First Tanker for Trans Mountain Pipeline Arrives in Vancouver

Singapore freight forwarders – Star Concord

On Monday, the tanker Dubai Angel arrived at the Westridge Marine Terminal in Vancouver, B.C., the seaward terminus of the Trans Mountain Pipeline (TMX). The Dubai Angel is scheduled to load the first 550,000-barrel cargo of Albertan tar sands crude from the TMX, marking the beginning of a new chapter for Canadian producers. 

The TMX has been in development for 12 years, and has survived multiple challenges, cost overruns and shifting political winds. Environmental and indigenous groups opposed its construction, and the Canadian federal government bought out original owner Kinder Morgan in 2018 in order to ensure that it could be completed for Albertan oil producers. Under government management, the price of construction soared to US$9 billion in 2020, then US$15 billion by 2022. The final as-built price for Canadian taxpayers came in at about US$23 billion.  

The pipeline is a paradigm shift for the tar sands industry. Without domestic access to the sea, Canadian heavy crude had to be sold into the U.S. market, or to international buyers via U.S. pipelines. This gave American refiners leverage on pricing, and Canadian producers had few alternative options. Now that TMX has begun commercial operations, producers like Suncor can market their output to customers in China, without paying the cost of pipeline shipment to the U.S. Gulf Coast. Since February, Alberta’s benchmark Western Canadian Select blend has been trading for about eight percent more than West Texas Intermediate, reversing a longstanding trend.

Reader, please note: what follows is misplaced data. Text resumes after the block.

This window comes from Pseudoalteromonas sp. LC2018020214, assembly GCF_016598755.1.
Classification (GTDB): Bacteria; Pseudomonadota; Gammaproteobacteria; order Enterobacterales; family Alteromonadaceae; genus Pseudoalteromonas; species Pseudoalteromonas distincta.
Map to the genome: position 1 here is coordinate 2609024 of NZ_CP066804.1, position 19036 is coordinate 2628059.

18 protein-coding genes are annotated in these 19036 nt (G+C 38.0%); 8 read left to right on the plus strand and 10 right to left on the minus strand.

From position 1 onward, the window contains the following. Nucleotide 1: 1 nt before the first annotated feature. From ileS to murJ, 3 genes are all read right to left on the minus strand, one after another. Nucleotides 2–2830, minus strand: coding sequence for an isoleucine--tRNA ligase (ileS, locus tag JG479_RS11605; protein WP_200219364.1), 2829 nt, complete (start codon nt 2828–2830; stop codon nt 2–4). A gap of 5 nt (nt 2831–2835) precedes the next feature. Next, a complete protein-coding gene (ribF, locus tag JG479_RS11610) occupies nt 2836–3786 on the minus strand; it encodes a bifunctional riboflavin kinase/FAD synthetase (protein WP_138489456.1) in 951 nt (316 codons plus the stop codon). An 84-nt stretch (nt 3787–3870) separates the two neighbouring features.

Earlier this month, Suncor said that it would be leasing ships like the Dubai Angel itself and selling the oil directly to buyers, without going through a trader. “We’re well-positioned to deliver volumes to our customers and remove that middleman and capture the full value for Suncor,” EVP Dave Oldrieve told analysts on a conference call. 

There is one limitation for this promising new trade. Only Aframaxes can make the transit to and from the Westridge loading pier, so cargoes will be limited to about 600,000 barrels per vessel. This means that the terminal will need to load about one tanker every day to keep up with the TMX pipeline’s capacity. The demand signal for an extra tanker every day should have a meaningful impact on the global Aframax market, according to analysts Poten & Partners. These smaller ships will be needed for short-haul runs to the U.S. West Coast, long-haul trips to Asia, and local lightering operations to fill up larger VLCCs.

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